The Vaikunth Flower Show in Thane, Mumbai, India’s answer to the Chelsea Flower Show India prides itself on its rich, colourful heritage – in its clothing, festivals, food and landscapes, from the snow-capped mountains in the north, to the lush, verdant greenery in the north-east, breathtaking deserts in the west and the backwaters of the south. Thanks to the widely different topographies that coexist side by side, India can also claim to be home to varieties of flowers that wouldn’t normally be seen together.
However, even though the country offers access to an incredible range of flora, this is an experience that, until now, most of its urban-dwellers have been bereft of, particularly in large, overpopulated cities such as Mumbai, the country’s financial hub. Enter the Vaikunth Flower Show, held in Mumbai’s Thane district. A first-of-its-kind show, which finished earlier this week, the event showcased one million flowers of about 140 species and 30 different types of trees, which were imported and cultivated from as far afield as Cuba, Arizona, Africa, the United States and the United Kingdom.
Spread across 13,000 square feet, the flower show was inspired by the Royal Horticultural Society’s popular Chelsea Flower Show. And while Vaikunth is still only in its first year, it featured 18 themed gardens, each one measuring 9 metres by 4.5 metres (as prescribed by the Chelsea Flower Show), and each telling a unique story. There was European folklore celebrated in the form of a wishing well alongside the royal Bengal tiger, with Alice from Lewis Carroll’s Wonderland crooning All in the Golden Afternoon a few feet away. The only theme that was constant? The riot of colours in every direction stretching as far as the eye could see. It took a team of seven horticulturists, 30 gardeners and four botanists almost six months to put together the visual fest.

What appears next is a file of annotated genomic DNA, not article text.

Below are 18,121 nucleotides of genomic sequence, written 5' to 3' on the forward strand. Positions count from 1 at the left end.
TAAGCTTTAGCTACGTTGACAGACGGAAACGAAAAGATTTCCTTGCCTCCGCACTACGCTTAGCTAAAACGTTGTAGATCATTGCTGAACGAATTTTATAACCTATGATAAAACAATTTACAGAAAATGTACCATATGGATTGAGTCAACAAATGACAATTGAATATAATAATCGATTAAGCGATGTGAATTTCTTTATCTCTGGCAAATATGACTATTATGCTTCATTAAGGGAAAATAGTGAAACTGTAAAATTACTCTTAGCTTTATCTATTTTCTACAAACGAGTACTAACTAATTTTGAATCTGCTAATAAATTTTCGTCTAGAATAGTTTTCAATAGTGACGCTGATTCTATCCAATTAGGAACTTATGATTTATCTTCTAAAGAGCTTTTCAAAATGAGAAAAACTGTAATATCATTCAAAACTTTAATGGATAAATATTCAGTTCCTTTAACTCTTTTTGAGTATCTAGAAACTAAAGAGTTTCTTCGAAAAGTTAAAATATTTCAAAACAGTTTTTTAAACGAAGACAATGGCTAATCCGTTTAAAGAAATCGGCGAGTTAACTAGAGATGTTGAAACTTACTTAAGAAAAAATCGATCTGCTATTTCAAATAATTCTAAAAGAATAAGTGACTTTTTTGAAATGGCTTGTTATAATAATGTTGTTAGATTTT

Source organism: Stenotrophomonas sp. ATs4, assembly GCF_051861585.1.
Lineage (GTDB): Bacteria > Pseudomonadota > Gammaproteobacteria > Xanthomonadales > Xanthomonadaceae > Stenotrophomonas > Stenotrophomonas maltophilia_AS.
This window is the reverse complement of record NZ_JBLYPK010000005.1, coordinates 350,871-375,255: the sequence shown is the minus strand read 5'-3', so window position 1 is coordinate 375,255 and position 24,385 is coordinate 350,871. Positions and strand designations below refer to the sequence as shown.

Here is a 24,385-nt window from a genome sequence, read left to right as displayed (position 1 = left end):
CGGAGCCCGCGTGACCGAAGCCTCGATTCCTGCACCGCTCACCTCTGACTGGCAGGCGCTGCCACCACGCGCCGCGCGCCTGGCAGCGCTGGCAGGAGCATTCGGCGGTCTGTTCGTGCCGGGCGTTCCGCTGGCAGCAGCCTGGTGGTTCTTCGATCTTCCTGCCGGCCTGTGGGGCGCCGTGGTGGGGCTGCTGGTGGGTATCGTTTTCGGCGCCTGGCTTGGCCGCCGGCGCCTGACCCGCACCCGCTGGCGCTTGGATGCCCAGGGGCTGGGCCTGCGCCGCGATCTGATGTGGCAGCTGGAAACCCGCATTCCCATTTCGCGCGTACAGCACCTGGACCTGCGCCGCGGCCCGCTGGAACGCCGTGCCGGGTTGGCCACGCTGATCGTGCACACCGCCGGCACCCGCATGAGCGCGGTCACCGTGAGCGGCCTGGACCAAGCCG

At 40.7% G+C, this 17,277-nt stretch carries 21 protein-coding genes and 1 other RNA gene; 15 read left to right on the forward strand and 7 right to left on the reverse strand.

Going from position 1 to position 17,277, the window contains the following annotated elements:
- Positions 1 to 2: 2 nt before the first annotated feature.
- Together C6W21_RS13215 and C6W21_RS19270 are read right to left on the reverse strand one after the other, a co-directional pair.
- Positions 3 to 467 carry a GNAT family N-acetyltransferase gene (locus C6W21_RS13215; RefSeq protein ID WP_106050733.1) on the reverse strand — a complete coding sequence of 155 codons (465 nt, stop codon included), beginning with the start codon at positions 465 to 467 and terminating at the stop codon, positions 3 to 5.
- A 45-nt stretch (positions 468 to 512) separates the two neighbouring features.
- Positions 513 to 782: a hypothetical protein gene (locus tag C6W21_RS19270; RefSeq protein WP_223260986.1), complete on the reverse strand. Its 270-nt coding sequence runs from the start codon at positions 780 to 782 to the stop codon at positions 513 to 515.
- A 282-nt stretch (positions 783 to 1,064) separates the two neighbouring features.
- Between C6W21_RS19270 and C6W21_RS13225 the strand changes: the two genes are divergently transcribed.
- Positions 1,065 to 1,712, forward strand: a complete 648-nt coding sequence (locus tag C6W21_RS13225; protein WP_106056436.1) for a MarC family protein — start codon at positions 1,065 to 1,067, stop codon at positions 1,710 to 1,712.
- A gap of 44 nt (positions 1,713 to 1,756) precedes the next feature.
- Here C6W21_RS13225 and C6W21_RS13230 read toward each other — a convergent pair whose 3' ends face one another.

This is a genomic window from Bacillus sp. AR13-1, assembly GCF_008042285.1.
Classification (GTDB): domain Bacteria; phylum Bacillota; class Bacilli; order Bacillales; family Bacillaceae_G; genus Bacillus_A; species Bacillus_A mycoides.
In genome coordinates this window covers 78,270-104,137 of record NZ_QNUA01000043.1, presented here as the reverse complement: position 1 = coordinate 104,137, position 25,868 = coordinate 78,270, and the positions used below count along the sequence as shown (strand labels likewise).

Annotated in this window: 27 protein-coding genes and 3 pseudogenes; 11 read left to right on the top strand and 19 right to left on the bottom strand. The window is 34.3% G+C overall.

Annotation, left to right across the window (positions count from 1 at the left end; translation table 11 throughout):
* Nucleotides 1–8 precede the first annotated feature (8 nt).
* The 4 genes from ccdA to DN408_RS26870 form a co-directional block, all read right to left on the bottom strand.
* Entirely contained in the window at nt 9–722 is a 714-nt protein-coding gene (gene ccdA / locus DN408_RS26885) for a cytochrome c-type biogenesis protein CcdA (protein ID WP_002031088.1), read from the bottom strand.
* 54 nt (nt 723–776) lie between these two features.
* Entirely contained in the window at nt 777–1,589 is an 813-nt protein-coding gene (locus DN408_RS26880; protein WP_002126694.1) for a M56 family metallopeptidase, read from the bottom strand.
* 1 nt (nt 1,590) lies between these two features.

The show is the brainchild of Swati Piramal, the vice chairperson of Piramal Enterprises. “We wanted to give the city-dwellers a 45-minute break from the humdrum of their chaotic lives, and take them back towards nature. What better way to do it than to put them in the presence of flowers, where all of us become kids again?” she says.
Piramal has held flower shows at her property in the hill station of Mahableshwar for the past two years, so a lot of the flowers came from her greenhouse there. Even so, growing winter flowers such as balsams, petunias, calendulas, poinsettias, zinnias, salvias, gazania, chrysanthemums, dahlias, roses, pentas, orchids, asters and marigolds in the heat and humidity of Mumbai wasn’t easy. Add to that the untimely winter rains that destroyed almost 30 per cent of the flowers, and it could have been a recipe for disaster. But the team persevered, much to the delight of the 37,000 visitors who travelled to Vaikunth over the fortnight.
The gardens themselves were designed keeping in mind the trees native to the property, and I was delighted to find beauties such as kachnars, bottle brushes, amaltas, gulmohars, pipals, asokas, nilgiris, banyans, quicksticks, subabuls, jasmines and champas seamlessly fitted into the designs.
“Each garden signifies either a moment in history or in the year. We’ve tried to capture the spirit of the Chelsea Flower Show, and I think we’ve succeeded fairly well,” says Piramal.